See important note at end of this guide! (2/13/19)
MILEAGE: 307 miles of paved road, 14.55 miles of excellent dirt
DRIVE/ROUTE A: From El Centro, CA drive approximately 55 miles E on California Interstate 8 to the
“Winterhaven Drive, Fourth Avenue” exit
(This exit is about 2 miles W of Yuma, AZ). Turn N over the
interstate to a stop sign at signed, paved County Road S24. Turn right on S24, following it 3.7 miles to where
it turns right (E) at Ross Road. Leave S24 here and continue straight (N) 0.7 miles to the end of pavement,
picking up an excellent dirt road that is followed 0.35 miles N then E to a spillway bridge just S of the All
American Canal. A sign here reads “Picacho State Recreation Area, 18 miles”. Cross the spillway bridge and
turn left, crossing a second bridge over the canal. Continue N approximately 13.4 miles to a signed fork at the
entrance to the Picacho Mine. Large tailings piles and chain link fences on the left (W) side of the road appear
as you near this fork. Bear right and drive 0.8 miles to a wide spot in the road at Little Picacho Wash. Park.
Any 2WD vehicle can make it to this spot.
NOTE: Because of the complex route description for "Little Picacho", this writeup is broken
into two segments, the hiking approach (Routes A & B) and the actual climb itself
(Same by either approach).
the parking area walk 0.2 miles SW up Little Picacho Wash to a fork. Take
the right (W) branch, following it about 2.0 m
iles to a point 0.4 miles SSE of the peak. Climb NW to a saddle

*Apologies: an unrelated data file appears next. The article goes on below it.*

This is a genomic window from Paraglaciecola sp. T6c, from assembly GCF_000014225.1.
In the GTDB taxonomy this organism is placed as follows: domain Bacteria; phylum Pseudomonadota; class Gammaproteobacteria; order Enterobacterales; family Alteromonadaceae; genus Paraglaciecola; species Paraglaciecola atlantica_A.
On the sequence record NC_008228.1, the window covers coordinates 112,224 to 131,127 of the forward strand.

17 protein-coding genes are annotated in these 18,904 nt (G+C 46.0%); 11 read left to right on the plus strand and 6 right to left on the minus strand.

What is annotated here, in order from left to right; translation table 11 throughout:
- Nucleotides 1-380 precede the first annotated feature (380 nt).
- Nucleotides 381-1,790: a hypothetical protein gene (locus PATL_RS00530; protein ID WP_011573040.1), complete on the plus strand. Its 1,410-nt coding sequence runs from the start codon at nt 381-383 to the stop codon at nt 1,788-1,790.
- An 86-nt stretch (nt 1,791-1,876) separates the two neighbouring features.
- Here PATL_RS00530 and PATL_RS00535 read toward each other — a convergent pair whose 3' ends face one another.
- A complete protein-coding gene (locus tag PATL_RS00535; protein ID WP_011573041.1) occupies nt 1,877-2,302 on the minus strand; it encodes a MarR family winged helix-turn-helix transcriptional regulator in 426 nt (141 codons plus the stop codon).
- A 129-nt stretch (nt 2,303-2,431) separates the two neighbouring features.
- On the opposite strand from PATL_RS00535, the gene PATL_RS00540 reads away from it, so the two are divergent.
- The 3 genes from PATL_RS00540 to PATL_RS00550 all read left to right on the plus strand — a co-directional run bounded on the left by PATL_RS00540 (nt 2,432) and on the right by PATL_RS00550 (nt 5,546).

at 1200+ feet elevation. Follow a good use trail N from here along the base of cliffs to the deep gully on
Picacho's W side. This gully
forms the division between the peak on the right and two sheer pinnacles on the
left. Follow the faint trail up this steep gully to a large notch.
CLIMB/ROUTES A & B: From the notch climb right, zigzagging
up ledges to the base of a sheer rock wall
above, where you'll turn left and follow a worn path to a 12 foot high, Class 4 step. A short wooden ladder
is found here. (As of 12/26/17 this ladder was cracked and
repaired with some webbing.) Once above this step
the next major obstacle
presents itself, a 3 foot wide jump-across that has turned back more than one climber!
Most people will probably want a rope here; a long drop into a dark slot if you miss. As a suggestion, fix and
leave one 45 meter rope here to secure the jump across and provide a top belay for the preceding 12 foot step move.
This way a large group can pass these obstacles quickly on both ascent and descent. A rock horn on one side of the
jump across and a large boulder on the other side are the only two natural anchors to protect this move. It is
also possible to climb down into the slot beneath the jump-across and work your way to the opposite side.
Once safely past this challenging barrier, follow ducked ledges to a 10 foot overhang. A
n aluminum ladder
here offers aid past the overhang. Because the ladder is somewhat unstable, the leader will probably want to
fix and leave a rope here for top belaying the group. There are two good belay anchor (bolted D-hangers)
available above the overhang. If you choose to do this overhang without using the ladder, it’s a high 5th Class
pitch. Above the overhang climb up then right around a point, heading SE past a shallow cave and on to the
false summit block. The false summit block can be tackled in two ways. First, it can be climbed on its N side
via an exposed 15 foot face of Class 4 rock. Once atop the block, three bolted D-hangers can be
found to secure and leave a rope for the 15 foot downclimb or rappel (and upclimb on the descent) on its S
side, after which it's just a hands-in-
pocket stroll to the register. A pair of 5-step etriers come in handy on the S side of the false block to aid in its
re-ascent after returning from the peak. Alternately, the false summit can be bypassed on its E side by